The Borough Bar on London Bridge Street, on the borders of the City—the square mile that houses the world’s biggest financial and business centre—is now offering “credit crunch lunch”.
One can have a four-course meal consisting of chicken pie and chips; spinach, cream and pine nut penne pasta; beef and vegetable Wellington; and roasted vegetables and cheddar cheese baguette for just £4.95, or Rs362.
Saros Twist, an Indian restaurant located at the end of Bridgnorth High Street, London, too is offering a credit crunch meal where three main courses are offered for the price of two. Still, there aren’t many takers for such meals as Londoners curb expenses for fear of losing jobs.
It isn’t just employees.?Banks, too, are playing safe.
Ibukun Adebayo, head of business development for India at the international business development division at the London Stock Exchange, notes banks have halved the spending limit on four of his credit cards. Adebayo has never defaulted in payments but doesn’t use all his cards frequently. The limits have been halved for those cards which are seldom used.
Almost all Indian banks that have overseas branches are present in London. Punjab National Bank is the latest entrant into this market through its subsidiary, Punjab National Bank (International) Ltd. Theyagarajan Natarajan, its senior manager, treasury, says if somebody wants to deposit a reasonably large amount with his bank, he spends sleepless nights until the cheque is encashed and credited to the bank’s account.
Unlike in India, the cheque clearing system in London does not give access to all banks and hence one needs to go through the big local banks and a handful of US and other European banks, which are the members of the clearing system. “What if that bank fails? In September-October we used to think any thing could happen,” says Natarajan.
Until about a week before the collapse of the Wall Street icon Lehman Brothers Holdings Inc., Punjab National Bank’s UK subsidiary had a few million pounds exposed to Lehman’s liquid fund in London. The Indian bank withdrew the money in early September before Lehman filed for bankruptcy.
Indian banks had a very difficult time in the past two months when all the money lines suddenly dried up. Unlike in Asia, where banks largely depend on their deposit liabilities to build assets, in the US and Europe they create assets, based on their inter-bank borrowings. Typically, banks raise money from those with whom they have correspondent banking relationships. But they have no right on such funds unless there are committed money lines from the correspondent banks. Since committed lines call for an annual fee irrespective of whether they are used or not, very few Indian banks have such lines in place.
Apart from taking part in loan syndications and subscribing to bonds of Indian firms, overseas wings of Indian banks aggressively sell buyers credit to Indian firms. Typically, importers raise buyers credit from the overseas branches and open a letter of credit, or LC, with a local Indian bank. In other words, a local bank opens an LC—which is nothing but a letter of understanding—in favour of the bank that offers buyers credit, promising to give the money on the maturity of the contract which could range between three months and six months. As long as there is no default by the first bank, the LC issuer bank, which earns a fee, doesn’t need any fund.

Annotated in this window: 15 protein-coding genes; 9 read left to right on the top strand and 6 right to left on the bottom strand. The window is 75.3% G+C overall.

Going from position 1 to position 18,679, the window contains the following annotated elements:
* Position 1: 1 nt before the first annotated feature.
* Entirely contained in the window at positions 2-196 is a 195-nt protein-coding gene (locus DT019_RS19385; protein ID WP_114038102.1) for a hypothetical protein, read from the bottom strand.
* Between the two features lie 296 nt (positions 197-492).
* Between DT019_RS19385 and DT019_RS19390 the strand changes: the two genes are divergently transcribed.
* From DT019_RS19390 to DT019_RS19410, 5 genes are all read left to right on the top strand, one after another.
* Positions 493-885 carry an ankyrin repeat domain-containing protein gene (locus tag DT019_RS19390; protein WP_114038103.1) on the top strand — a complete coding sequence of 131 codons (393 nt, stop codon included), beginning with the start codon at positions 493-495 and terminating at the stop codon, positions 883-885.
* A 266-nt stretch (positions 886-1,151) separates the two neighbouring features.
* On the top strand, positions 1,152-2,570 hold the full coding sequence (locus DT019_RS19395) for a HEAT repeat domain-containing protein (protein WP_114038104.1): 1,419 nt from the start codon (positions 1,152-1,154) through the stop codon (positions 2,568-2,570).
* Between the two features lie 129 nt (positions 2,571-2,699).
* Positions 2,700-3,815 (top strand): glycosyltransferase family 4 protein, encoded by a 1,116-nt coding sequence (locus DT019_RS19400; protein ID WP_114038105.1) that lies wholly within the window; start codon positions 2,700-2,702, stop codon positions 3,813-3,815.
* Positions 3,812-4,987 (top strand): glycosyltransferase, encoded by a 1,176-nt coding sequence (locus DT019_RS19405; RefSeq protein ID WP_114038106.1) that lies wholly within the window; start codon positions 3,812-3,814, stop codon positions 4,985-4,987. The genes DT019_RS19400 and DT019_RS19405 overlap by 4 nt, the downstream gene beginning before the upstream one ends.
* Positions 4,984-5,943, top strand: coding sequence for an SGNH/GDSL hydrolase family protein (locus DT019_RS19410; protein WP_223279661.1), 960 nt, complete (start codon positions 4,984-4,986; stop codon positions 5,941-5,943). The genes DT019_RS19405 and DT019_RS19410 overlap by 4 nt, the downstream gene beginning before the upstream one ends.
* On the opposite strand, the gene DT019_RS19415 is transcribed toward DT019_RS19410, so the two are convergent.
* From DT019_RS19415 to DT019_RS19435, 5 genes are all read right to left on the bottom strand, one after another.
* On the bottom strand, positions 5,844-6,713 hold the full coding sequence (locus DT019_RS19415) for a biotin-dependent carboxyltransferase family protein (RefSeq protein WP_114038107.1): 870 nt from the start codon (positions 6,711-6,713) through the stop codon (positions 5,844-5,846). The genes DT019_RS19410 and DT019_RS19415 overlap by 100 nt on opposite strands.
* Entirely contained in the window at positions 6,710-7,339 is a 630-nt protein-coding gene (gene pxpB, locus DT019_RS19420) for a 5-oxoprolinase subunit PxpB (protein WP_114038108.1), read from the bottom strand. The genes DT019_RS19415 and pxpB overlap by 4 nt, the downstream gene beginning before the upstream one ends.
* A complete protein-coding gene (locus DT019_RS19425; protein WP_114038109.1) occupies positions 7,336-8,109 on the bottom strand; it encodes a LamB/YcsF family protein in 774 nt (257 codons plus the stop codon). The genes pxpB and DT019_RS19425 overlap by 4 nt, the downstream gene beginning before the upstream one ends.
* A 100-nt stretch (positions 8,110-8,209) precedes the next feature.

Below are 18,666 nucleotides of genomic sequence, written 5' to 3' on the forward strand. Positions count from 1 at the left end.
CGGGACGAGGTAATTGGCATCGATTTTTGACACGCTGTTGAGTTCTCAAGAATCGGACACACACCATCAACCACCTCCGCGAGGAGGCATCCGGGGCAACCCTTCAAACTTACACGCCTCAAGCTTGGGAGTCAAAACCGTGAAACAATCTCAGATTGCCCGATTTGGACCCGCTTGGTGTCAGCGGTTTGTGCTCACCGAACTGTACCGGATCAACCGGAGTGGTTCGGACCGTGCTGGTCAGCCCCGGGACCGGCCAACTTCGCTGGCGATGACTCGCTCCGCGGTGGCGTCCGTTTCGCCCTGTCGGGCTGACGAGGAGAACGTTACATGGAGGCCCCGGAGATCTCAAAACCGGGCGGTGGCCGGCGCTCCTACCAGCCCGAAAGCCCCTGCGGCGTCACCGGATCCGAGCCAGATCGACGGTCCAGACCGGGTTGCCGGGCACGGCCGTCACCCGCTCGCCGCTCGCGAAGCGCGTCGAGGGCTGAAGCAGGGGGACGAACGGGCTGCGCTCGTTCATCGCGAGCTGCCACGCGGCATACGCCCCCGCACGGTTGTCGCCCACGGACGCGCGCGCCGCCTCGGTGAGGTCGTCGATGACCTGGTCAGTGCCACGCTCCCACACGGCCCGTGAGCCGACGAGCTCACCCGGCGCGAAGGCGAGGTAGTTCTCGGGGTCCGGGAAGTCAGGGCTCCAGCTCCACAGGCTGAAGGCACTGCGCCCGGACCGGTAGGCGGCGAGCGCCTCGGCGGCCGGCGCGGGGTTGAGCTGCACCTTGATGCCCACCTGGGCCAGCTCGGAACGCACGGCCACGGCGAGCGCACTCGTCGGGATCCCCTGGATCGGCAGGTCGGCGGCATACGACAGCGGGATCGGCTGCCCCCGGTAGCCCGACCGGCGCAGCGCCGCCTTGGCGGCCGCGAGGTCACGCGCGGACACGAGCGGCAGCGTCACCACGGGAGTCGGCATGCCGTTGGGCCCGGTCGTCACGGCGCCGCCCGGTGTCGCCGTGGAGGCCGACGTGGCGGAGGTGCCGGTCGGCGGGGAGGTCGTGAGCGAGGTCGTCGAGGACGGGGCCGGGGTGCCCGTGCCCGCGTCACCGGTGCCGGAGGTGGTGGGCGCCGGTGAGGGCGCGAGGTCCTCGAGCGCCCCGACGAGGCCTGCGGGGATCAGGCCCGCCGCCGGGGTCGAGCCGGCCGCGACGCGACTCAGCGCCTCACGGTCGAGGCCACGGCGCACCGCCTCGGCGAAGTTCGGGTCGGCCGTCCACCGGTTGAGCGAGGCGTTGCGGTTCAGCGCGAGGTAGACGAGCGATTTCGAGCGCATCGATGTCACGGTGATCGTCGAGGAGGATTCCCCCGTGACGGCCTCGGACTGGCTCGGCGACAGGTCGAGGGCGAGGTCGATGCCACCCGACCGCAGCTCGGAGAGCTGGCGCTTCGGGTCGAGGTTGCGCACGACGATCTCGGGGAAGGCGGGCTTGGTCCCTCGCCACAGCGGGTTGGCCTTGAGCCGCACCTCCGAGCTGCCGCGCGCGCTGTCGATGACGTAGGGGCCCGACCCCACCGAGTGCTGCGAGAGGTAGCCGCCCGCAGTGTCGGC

The drying of funds has severely hit both trade finance as well as LC business for Indian banks. Banks cannot build new assets unless they can access fresh funds. They are also finding it difficult to maintain assets already created as it’s not easy to roll over the existing money lines. Even if they are able to roll over, they need to pay higher rates for new liabilities and this makes the assets non-viable.
How can that happen when all loans are based on floating rates and interest rates are fixed every three or six months? Well, the benchmark rate for both assets and liabilities is Libor, or London inter-bank offered rate. Typically, there is a gap of say 40-50 basis points between the cost of borrowing and lending and the gap remains the same for the tenure of the asset even though banks roll over their short-term liabilities to fund relatively longer-term assets. Indeed, the existing borrowers are paying more with Libor going up but banks are paying even more to roll over their liabilities in the inter-bank market. Libor has come down but the spread over Libor has gone up substantially for banks and they are still finding it difficult to raise money beyond one month.
Banks need to take a relook at risk management and trust each other. At the same time, the consumers must know to what extent they can stretch themselves. Even in London, the focus is on financial literacy.
Ian Luder, the new Lord mayor of the City, will pursue this theme for the next one year while in office. According to Luder, people who are not financially literate make wrong decisions and very often generations suffer from these decisions. He wants 41,000 volunteers of 108 Livery Companies based in the City to spread the message of financial literacy in schools. Originally developed as guilds, most livery companies now function as charitable organizations and play an important part in social life and networking in the City. Financially literate consumers across the globe can keep the next credit crisis at bay and stay away from credit crunch meals.
Tamal Bandyopadhyay keeps a close eye on all things banking from his perch as the Mumbai bureau chief of Mint. Please email comments to firstname.lastname@example.org
Also Read Tamal Bandyopashyay’s earlier columns